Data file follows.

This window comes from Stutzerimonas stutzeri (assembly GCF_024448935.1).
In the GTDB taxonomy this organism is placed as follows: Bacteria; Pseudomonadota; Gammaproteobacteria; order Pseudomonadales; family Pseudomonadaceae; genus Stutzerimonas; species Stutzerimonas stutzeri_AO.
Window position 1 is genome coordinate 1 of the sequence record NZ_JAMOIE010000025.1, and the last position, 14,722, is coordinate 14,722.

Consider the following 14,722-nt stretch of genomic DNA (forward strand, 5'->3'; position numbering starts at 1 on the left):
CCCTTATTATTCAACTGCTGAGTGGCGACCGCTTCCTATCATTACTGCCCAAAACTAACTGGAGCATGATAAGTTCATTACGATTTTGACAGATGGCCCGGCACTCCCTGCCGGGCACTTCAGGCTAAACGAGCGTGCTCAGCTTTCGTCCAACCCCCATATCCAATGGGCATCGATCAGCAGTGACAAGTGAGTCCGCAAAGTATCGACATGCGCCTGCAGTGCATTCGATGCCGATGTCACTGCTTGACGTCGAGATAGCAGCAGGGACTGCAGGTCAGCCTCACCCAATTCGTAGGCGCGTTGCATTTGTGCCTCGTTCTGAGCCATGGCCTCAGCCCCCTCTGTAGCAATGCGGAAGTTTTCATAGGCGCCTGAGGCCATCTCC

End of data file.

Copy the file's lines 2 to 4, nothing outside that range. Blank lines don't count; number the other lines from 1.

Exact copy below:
In the GTDB taxonomy this organism is placed as follows: Bacteria; Pseudomonadota; Gammaproteobacteria; order Pseudomonadales; family Pseudomonadaceae; genus Stutzerimonas; species Stutzerimonas stutzeri_AO.
Window position 1 is genome coordinate 1 of the sequence record NZ_JAMOIE010000025.1, and the last position, 14,722, is coordinate 14,722.

Consider the following 14,722-nt stretch of genomic DNA (forward strand, 5'->3'; position numbering starts at 1 on the left):